dog swimming pool

Letting Fido Join in The Summer Fun: What to Know about Letting Your Dog in Your Pool

As the summer gets nearer, dog owners must take care to ensure their pooches don’t overheat.

Unlike us, dogs don’t sweat out excess body heat – so it’s very important to make sure they are cool in the hotter weather.

Why not let them take a refreshing dip in your pool? Or even get them their own dog swimming pool!

Here’s what you need to know about letting your pooch go paddling.

Can Your Dog Swim?

This may seem like an obvious point to make, but a dog needs to be able to swim before you let it loose in your pool.

Most dogs instinctively can swim, but if your pet has never tried it before, make sure it knows what it’s doing.

Timid dogs may panic or struggle in the water, so it’s important to recognize whether or not your pet would actually WANT to go swimming. Like humans, it might just not be for them.

It’s likely, therefore, that your dog will be able to swim if it is attracted to water and if it’s confident.

It’s also important to know that this isn’t determined by the dog’s breed. Even larger, stronger dogs might be frightened or nervous around water, while smaller, weaker pooches may take to it like a duck to… well, water.

Have You Got a Dog Life Vest?

Much like you would kit out a child with a life vest, there are products on the market that will help your dog stay afloat.

Again, if you’re easing your pet into swimming in the pool, this might be a good idea to get them started.

These life vests – available at pet stores – are bright and buoyant and will help with your dog’s first forays into the water.

Know Your Dog’s Obedience Levels

It’s important for a dog to be well trained anyway, but this is even more important when it comes to letting them loose in the pool.

It’s crucial that your pet knows what ‘come’ means so that you can call him or her to you when you need to, should you need to rush them out of the water.

Practice this with your dog before letting them go swimming, and be sure to have doggie treats on hand for when they do as they’re told.

Have the Vet’s Number On Hand (and Learn Pet CPR)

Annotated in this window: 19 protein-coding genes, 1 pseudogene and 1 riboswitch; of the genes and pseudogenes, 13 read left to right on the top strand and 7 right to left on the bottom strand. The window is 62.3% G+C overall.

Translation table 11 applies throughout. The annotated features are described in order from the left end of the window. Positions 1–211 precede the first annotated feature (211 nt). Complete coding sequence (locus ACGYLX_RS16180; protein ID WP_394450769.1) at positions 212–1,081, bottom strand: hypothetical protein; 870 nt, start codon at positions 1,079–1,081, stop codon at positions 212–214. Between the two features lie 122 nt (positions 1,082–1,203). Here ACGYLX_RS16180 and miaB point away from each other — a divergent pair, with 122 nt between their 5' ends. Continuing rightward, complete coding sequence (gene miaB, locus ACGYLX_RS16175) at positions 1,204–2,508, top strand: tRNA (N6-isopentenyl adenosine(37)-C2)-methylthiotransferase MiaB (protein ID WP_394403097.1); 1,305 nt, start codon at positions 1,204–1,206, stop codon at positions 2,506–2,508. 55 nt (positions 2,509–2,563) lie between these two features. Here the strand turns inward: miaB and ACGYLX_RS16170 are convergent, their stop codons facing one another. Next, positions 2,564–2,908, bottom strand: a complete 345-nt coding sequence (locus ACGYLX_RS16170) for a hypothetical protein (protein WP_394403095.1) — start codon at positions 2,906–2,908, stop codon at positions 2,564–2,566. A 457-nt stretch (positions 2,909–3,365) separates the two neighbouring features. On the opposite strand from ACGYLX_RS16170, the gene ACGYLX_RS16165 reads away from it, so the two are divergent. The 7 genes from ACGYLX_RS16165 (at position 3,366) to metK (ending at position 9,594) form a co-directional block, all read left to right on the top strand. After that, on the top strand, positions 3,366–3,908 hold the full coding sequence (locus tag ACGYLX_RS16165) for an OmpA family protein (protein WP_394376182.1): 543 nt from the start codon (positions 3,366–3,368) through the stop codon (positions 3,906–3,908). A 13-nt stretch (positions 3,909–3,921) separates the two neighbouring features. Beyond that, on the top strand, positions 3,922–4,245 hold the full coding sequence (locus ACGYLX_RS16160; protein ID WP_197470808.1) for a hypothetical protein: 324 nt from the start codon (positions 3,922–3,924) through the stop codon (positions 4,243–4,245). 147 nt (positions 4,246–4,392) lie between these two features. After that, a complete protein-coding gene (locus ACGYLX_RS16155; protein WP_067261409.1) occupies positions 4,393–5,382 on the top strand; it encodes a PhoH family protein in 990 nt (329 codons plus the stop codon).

In case there is an emergency, you should familiarize yourself with pet CPR. This means you may be able to help your dog, should it have problems in the water.

And of course, have the vet’s number on speed dial should anything worrying happen.

Keep a Close Eye

Don’t leave your dog unattended while it’s in the water.

Whether they are the most competent swimmers or not, this is important. You never know what could happen. You wouldn’t leave your children alone in the pool, so don’t leave your dog.

Just be aware that they’re taking a swim and be sure to keep an eye on them.

Is the Pool Dog-Friendly?

If you have a pool that your pet can’t get out of, it’s not a sensible idea to let them swim in it.

If there is a sudden need for your pooch to get out, it needs to be able to do so of its own accord. A pool with high sides is not suitable.

Invest in a Dog Swimming Pool

Install a dog swimming pool at your home just for your pooch!

This is a great idea if you don’t want your dog in the main, larger pool; or if your main pool isn’t dog-friendly.

Perhaps you haven’t got the room for a large pool at your home, but you do have space for a doggie pool. Treat your pooch and install one for them.

Dog pools can also be custom built at a certain depth so that you don’t have to worry about your pup in deep waters.

Don’t Drink the Water

Swimming pool water is full of chemicals and it’s not appropriate to let a dog ingest it.

Be sure to teach them this. If they try to drink from the pool, tell them not to. And have fresh drinking water on hand by the poolside for them when they get out.

After all, swimming can be thirsty work.

Get Involved

Walking and playing are some of the fun pastimes that come with being a dog owner.

And swimming can be too.

When your dog swims in the pool, get in with him or her and play with them. It’s a great way to enjoy time with your pet, and you’re keeping an eye on their safety too.

Play catch and fetch with your canine companion in the water, just as you would on the grass.

Rinse Cycle

When your pup is finished frolicking in the waters, make sure you rinse them with fresh water, from the hose.

It’s important to get rid of the chlorine on their coats to keep them healthy – just like you would take a shower after a swim yourself.

Give them a bath with shampoo too if you can – it’s best to get them clean and fluffy again after their time in the pool.  

A Cool Dog is a Happy Dog

Tempted to invest in a dog swimming pool for your home, to keep your pooch happy and healthy?

Don’t delay! If you’re ready to take the next step, contact us for a free consultation today. We can make your (and your canine companion’s) dream pool a reality.